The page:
Banks have been told to brace up for further technological disruptions in the industry as Nigerians have transacted over N576 trillion in just six months of 2022.
At the same time, digital and e-payments in about 3.6bn transactions amounted to N238 trillion while electronic transactions amounted to N238 trillion, totalling N576 trillion.
This was revealed at the 2022 Bankers Dinner in Port Harcourt held by the Chartered Institute of Bankers of Nigeria (CIBN).
The resource person, Ibiye Ekong, a non-executive director in Wema Bank, who made a presentation at the dinner, said cash transactions are still king, at 36 per cent of all transactions.
This was one of the positive developments in the financial sector despite many negative apparitions on the horizon.
Ekong mentioned access to mobile phones at 32 per cent and the high self-development rate in Nigeria as other positives.
There may be low literacy, she stated, but self-development is high. She said 54 per cent of Nigerians now live in urban areas, meaning they would more assuredly embrace banking services.
She however mentioned challenges in banking to include technology, increasing competition, and culture shift.
She said disruptions can be in many ways, but that getting dollar at the banks is difficult.
“Huge monies are now in safes, vaults, homes and other locations. Loans are now given by non-bank agents. Analytics can tell you what a particular customer wants e.g. school fees.”
She mentioned that robots are now performing some tasks in banks such as account balancing, payments, transfers, loans, and other routine tasks. Humans working in such lines have been laid off.
“More digital banks are coming. The Central Bank of Nigeria (CBN) is trying to regulate fintechs because if you are collecting money from the people, you must account to the CBN to avoid mass duping and ponzi,”
Speaking later to the press, the non-executive director said crypto currency is not captured, so it is outside the system of a country. “That is why the CBN says nobody is authorized to trade in it because it is not captured. It is a virtual currency.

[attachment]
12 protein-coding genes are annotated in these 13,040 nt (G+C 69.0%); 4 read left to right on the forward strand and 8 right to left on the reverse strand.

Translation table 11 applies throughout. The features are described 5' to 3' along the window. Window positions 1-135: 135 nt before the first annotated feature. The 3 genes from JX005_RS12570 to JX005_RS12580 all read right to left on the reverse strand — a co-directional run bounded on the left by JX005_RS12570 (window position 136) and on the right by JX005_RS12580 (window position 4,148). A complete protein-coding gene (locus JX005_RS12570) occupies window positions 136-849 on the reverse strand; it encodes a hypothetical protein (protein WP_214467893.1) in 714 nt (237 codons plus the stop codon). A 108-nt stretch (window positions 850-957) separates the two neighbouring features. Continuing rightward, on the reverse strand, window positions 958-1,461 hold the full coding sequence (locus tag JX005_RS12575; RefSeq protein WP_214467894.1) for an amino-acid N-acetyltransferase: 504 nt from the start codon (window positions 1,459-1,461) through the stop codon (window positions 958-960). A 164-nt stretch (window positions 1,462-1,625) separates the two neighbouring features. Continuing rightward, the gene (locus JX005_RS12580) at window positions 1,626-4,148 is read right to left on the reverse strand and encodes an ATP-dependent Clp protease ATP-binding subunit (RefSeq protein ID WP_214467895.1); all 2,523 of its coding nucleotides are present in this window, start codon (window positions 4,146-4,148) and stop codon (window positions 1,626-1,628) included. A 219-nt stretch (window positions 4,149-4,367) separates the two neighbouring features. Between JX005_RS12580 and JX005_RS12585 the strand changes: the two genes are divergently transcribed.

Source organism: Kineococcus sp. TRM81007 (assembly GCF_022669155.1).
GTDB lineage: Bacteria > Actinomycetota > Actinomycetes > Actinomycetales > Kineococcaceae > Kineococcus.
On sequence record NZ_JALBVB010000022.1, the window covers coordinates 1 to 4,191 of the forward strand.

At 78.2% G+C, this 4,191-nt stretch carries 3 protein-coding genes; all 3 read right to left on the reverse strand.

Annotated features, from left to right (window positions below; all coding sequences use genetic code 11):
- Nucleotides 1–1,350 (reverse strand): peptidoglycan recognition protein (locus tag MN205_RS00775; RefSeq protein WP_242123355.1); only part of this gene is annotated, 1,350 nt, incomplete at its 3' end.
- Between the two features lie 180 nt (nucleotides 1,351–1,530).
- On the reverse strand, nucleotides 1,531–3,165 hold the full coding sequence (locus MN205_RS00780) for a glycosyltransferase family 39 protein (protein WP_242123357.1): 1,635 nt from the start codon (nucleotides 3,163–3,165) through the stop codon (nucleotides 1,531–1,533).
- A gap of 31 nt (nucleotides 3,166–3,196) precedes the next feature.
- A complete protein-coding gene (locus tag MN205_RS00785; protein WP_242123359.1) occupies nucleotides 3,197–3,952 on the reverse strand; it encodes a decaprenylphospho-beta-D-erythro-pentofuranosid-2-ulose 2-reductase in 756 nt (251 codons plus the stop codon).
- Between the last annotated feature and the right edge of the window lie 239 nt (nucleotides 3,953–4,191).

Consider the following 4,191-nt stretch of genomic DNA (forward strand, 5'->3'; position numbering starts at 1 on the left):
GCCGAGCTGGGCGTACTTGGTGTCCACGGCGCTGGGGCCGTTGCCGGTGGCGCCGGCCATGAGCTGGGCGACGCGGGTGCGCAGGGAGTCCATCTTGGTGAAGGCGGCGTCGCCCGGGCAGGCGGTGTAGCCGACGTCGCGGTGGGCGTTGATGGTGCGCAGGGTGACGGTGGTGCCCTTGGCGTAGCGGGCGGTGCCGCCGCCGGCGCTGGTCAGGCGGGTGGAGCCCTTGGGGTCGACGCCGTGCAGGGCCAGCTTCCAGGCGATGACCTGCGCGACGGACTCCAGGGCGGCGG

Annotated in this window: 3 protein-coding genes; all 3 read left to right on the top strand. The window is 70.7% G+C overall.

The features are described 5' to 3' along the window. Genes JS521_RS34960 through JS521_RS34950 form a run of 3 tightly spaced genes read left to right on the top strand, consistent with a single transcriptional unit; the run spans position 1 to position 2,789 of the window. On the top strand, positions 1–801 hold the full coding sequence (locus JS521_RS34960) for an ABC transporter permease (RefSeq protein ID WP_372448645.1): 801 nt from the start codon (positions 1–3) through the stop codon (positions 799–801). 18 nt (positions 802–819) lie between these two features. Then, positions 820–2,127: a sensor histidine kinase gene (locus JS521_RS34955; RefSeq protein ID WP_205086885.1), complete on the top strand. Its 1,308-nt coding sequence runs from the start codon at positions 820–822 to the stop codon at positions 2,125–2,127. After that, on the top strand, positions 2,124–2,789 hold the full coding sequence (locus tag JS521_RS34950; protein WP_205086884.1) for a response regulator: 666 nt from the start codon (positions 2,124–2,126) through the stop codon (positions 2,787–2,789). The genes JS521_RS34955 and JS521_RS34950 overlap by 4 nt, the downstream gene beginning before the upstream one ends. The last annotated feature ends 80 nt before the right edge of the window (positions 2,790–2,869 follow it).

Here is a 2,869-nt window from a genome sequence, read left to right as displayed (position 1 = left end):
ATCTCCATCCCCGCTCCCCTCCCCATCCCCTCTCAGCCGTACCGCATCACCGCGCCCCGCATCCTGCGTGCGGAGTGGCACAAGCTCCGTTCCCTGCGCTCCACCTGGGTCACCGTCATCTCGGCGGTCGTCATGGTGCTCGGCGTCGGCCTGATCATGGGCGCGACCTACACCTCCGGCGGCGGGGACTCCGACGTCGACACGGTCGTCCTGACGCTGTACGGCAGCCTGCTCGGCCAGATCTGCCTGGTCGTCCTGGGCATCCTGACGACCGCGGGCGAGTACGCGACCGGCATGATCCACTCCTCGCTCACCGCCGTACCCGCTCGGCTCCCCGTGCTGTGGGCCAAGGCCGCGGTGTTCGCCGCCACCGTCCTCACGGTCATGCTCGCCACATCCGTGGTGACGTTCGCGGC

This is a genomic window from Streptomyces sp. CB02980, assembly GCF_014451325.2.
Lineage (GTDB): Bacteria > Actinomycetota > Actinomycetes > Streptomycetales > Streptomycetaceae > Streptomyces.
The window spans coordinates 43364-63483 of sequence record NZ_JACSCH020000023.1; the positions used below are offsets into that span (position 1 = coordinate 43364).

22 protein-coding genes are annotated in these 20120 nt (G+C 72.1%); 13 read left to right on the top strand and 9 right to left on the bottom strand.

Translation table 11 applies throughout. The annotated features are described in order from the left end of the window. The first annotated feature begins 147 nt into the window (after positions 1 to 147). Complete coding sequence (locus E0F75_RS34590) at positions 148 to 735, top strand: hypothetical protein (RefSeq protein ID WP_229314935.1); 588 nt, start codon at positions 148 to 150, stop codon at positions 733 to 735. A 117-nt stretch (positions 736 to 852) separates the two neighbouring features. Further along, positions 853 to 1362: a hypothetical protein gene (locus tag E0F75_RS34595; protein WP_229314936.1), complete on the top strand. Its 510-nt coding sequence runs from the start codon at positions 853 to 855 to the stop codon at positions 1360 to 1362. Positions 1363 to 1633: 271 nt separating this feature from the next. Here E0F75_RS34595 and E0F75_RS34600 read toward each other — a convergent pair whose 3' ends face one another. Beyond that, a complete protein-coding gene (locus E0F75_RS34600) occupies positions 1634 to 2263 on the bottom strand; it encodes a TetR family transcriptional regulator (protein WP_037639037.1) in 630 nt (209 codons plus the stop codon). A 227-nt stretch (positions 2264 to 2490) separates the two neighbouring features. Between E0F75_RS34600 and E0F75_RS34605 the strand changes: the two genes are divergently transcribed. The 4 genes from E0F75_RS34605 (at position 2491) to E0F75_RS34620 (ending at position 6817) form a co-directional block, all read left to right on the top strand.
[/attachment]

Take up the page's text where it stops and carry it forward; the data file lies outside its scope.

“Some banks are partnering with fintechs while others are developing their own techs.
“Fintech is everything technology that is used to drive financial operations. So, you have banks that are already very actively engaged such as Wema Bank.”
Describing Wema Bank as very aggressive in using tech to provide services to its customers, she said banks can also decide to partner with financial tech companies.
Regarding the current naira notes and modalities by banks to influence transition, she said; “You know the CBN that introduced the redesigning of the currency has given specific directives on how to process transactions; that all monies that come in should be accepted effective end of December 2022, and begin to issue new naira notes.
“So, that process is already in place. That is one of the reasons we now have Saturday banking. All banks are to open on Saturday to process the notes into accounts of customers.”
Ekong said digital banking is framed around technology and it costs the banks that have the technology. “If you want to pay money, you must have a network to make that payment. It is not the bank that has the network. Banks access networks like other citizens access network to make call. So, as long as the network is efficient, the transactions will go fast.”